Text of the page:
Doctor’s Essays on Living (and Dying) Well Get New Life

After Dave Eitrheim, M.D., was diagnosed with terminal cancer, he began sharing his thoughtful essays on living and dying. Readers encouraged him to turn them into a book. The result, “The Race of My Life: 50 Essays on Living With Cancer,” was chosen as this year’s selection for Menomonie Reads.

Dave Eitrheim, M.D., wouldn't let dying stop him from living. After Dr. Eitrheim, a longtime physician at Mayo Clinic Health System — Red Cedar in Menomonie, Wisconsin, was diagnosed with terminal cancer, he continued to do what he'd always done. As we wrote previously, that included running marathons and ultramarathons, which had always been an important part of his life.

He also wrote. A lot. And well. His weekly Caring Bridge posts have been viewed more than 80,000 times, a testament to the inspiration and comfort his words provided. After many of Dr. Eitrheim's readers suggested he turn his journal entries into a book, "he was convinced that a book could be helpful to his patients and others who walk through hard times," according to the foreword to "The Race of My Life: 50 Essays on Living With Cancer." As his obituary fittingly put it, Dr. Eitrheim completed that race on Jan. 1, 2016, just six days before the book published.

Now Dr. Eitrheim's wisdom will reach a new audience. As the Eau Claire Leader-Telegram reports, the book was chosen as this year's selection for Menomonie Reads, Menomonie Public Library's annual community-wide reading program. "We can all put ourselves in his shoes," Tim Fitzgerald, adult services department head at the library, tells the paper about the selection. "How would we spend the last few days of our life?"

Helping people answer that question was one of Dr. Eitrheim's goals. "Dave was hopeful that people reading the book would begin conversation with loved ones about their wishes for end-of-life care," his wife, Amy Eitrheim, tells us. "Making your choices known ahead of a medical catastrophe can alleviate angst, pain and confusion for family members."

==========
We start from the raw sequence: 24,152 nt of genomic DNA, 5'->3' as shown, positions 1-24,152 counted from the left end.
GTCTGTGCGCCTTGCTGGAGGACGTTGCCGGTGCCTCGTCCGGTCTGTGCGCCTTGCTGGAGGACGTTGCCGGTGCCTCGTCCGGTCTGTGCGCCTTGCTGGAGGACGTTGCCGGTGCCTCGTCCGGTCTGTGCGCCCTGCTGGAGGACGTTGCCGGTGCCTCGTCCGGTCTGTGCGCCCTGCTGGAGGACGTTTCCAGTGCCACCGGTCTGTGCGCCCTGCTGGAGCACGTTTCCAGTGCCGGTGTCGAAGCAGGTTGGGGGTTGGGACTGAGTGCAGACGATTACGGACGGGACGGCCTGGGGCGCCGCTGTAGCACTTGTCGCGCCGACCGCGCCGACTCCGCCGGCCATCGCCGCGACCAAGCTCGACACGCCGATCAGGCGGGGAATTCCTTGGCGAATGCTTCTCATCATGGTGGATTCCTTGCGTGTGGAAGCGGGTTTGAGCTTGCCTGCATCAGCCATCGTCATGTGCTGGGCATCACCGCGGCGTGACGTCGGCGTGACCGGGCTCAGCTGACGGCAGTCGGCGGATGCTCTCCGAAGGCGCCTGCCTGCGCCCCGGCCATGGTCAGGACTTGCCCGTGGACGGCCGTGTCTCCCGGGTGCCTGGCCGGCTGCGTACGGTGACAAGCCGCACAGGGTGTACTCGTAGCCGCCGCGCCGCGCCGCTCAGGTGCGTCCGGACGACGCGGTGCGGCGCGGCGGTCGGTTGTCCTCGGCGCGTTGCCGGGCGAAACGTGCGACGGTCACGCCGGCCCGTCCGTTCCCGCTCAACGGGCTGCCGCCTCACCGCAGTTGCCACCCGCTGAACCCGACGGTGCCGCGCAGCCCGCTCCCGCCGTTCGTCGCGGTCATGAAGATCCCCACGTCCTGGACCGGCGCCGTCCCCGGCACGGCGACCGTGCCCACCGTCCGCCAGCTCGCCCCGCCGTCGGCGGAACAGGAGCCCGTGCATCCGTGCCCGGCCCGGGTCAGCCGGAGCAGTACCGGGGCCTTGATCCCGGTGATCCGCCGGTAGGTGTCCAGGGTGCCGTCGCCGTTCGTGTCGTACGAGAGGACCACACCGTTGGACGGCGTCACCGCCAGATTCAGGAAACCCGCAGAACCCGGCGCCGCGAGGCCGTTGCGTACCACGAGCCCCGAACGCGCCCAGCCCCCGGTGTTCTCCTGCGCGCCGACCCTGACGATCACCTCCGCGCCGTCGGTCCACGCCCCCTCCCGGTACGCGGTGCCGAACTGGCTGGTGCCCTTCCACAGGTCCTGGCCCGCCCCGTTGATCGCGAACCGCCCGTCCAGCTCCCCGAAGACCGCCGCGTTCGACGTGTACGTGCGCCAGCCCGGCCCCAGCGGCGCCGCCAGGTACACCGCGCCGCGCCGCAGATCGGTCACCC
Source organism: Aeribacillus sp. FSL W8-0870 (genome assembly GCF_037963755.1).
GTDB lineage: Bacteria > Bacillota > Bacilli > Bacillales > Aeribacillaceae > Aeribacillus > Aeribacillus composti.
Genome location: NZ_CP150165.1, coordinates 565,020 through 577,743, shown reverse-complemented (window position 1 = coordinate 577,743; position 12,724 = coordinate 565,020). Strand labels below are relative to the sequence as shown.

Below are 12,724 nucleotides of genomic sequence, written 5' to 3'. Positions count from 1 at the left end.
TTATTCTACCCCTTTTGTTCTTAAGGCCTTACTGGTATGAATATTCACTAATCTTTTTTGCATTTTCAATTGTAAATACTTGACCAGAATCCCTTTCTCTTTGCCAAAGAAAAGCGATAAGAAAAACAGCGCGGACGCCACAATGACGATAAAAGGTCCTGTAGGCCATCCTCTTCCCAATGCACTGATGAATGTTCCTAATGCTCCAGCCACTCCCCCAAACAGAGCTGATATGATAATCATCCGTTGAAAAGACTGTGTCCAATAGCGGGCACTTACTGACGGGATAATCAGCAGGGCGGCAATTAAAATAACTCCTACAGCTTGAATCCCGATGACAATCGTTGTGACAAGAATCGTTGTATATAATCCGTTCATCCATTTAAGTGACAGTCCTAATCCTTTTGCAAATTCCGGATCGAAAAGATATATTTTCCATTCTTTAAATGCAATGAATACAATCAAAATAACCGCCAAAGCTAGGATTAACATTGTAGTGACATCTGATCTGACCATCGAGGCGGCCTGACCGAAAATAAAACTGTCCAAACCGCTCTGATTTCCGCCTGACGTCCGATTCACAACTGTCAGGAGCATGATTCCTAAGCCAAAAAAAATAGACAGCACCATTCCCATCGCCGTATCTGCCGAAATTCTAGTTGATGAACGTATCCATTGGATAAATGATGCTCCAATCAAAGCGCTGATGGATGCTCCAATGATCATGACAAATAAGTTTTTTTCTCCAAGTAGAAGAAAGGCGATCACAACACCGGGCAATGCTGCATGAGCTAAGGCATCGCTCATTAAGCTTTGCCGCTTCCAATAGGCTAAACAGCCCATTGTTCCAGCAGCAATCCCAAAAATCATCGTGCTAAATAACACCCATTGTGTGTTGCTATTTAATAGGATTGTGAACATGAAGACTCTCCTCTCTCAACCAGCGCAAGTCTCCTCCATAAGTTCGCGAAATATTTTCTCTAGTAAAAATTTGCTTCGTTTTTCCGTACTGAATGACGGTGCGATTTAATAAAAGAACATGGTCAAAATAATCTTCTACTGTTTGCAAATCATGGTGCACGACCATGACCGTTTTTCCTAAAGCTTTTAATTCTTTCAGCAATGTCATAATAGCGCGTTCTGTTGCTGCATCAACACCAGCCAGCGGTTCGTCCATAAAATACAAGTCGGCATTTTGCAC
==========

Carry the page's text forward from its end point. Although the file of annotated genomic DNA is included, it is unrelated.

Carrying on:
To that end, Menomonie Reads events will include a showing of Being Mortal, a PBS Frontline documentary about end-of-life care, and a panel discussion on advance directives. The library will also host an introduction to the Free Clinic of the Greater Menomonie Area (where Dr. Eitrheim was a dedicated volunteer), a community run/walk (a nod to one of Dr. Eitrheim's passions), and book discussions.

You can view the full schedule events on the library's website or the Menomonie Reads Facebook page, where library staff are posting excerpts from "The Race of My Life." We're going to follow their lead and share a couple of our favorites as well:

When we get to the point where enjoying the success of others is more important than our own success, we find our greatest joy.

We should cherish the thought that our lives live on in those whom we have touched in meaningful ways. Our acts of kindness, generosity, faith and love towards others don't go unnoticed. Instead, they are the greatest inheritance that our friends and family can receive.

Amy tells us her husband "would likely have been surprised, but pleased" to know his book was selected for Menomonie Reads. "Dave was at peace and hopeful, even as he faced death," Amy says. "If this book helps people in any way, then his legacy of healing goes on. I think that's awesome." Indeed.

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